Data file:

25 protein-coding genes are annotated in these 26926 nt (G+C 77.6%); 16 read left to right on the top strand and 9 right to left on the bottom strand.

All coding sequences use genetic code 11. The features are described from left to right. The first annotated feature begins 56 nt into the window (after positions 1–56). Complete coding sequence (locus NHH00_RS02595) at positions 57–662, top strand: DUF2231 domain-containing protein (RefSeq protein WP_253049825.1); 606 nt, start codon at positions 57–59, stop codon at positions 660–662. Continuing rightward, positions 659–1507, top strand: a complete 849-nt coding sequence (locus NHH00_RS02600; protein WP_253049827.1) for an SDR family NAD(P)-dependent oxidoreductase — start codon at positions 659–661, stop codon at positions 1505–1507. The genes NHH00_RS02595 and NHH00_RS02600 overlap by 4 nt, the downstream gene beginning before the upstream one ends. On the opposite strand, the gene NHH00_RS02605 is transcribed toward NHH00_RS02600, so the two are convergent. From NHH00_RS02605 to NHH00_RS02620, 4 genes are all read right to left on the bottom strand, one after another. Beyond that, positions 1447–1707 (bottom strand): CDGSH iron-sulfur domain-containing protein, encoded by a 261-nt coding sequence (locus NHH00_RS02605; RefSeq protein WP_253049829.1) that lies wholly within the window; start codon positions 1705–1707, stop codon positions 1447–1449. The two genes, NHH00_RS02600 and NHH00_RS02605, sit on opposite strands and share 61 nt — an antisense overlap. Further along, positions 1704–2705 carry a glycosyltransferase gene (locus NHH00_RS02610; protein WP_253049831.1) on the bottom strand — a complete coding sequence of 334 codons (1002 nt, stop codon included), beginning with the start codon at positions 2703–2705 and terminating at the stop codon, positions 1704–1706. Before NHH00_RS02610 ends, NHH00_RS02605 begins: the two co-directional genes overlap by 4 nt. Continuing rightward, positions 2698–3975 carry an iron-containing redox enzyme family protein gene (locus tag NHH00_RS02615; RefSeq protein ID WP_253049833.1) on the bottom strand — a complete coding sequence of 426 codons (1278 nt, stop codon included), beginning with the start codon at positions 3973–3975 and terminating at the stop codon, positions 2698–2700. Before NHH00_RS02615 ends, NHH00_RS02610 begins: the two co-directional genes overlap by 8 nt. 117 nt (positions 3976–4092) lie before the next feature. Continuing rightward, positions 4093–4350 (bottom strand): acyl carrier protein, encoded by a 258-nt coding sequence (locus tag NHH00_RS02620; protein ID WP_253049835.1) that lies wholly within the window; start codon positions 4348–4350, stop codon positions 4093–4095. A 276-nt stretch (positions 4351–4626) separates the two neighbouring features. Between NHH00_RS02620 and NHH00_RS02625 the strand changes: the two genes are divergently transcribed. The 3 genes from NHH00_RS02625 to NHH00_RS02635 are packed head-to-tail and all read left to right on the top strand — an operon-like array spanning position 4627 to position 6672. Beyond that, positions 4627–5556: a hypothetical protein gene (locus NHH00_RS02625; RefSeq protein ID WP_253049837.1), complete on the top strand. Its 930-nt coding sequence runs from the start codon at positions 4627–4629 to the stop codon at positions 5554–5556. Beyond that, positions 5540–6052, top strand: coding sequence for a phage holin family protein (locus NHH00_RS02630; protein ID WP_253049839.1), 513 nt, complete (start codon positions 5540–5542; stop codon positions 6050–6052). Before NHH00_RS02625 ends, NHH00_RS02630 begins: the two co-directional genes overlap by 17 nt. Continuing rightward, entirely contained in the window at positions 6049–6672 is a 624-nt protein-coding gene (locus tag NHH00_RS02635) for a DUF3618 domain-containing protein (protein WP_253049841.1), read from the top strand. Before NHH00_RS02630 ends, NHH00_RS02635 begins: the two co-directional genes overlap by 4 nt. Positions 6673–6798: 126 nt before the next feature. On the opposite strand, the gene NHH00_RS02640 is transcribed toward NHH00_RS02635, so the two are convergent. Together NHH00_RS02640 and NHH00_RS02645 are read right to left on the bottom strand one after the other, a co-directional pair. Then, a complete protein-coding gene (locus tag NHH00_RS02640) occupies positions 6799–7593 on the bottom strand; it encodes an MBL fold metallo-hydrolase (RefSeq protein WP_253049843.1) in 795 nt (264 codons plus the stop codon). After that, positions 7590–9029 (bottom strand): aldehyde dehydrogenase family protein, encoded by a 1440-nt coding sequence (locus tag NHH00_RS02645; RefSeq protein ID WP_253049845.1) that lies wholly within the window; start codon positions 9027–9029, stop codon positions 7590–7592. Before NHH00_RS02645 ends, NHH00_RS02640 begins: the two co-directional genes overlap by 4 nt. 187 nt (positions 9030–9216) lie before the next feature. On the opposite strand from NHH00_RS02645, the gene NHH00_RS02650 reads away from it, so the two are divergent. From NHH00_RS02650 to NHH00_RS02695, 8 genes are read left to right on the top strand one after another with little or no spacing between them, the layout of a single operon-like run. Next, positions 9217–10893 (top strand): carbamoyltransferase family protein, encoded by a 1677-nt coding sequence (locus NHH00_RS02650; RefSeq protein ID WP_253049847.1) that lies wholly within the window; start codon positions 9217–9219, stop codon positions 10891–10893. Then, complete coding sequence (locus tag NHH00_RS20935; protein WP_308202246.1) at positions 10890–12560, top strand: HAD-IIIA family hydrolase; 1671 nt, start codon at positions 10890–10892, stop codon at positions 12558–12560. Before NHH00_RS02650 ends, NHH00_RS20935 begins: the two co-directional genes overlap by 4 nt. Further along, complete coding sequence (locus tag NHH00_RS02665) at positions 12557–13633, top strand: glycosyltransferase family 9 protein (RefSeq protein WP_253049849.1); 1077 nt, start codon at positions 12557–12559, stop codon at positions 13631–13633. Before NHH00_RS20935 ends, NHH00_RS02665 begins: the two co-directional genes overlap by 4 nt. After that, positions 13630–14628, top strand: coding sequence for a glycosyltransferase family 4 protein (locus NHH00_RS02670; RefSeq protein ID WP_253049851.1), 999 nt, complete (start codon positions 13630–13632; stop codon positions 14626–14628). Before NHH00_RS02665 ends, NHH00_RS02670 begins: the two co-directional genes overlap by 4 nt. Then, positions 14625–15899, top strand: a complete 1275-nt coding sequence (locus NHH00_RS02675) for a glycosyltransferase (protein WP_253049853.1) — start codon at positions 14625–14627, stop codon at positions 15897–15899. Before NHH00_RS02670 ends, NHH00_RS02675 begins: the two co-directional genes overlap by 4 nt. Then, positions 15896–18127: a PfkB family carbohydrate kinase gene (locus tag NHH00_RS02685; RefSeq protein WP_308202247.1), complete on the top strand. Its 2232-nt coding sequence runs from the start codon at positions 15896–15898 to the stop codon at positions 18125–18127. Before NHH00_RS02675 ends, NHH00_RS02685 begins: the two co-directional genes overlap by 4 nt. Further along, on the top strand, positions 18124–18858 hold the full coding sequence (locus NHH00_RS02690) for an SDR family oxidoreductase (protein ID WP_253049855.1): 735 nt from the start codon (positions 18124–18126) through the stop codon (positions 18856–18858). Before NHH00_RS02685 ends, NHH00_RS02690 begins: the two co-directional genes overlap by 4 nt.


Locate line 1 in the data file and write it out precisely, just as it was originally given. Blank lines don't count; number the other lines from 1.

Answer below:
25 protein-coding genes are annotated in these 26926 nt (G+C 77.6%); 16 read left to right on the top strand and 9 right to left on the bottom strand.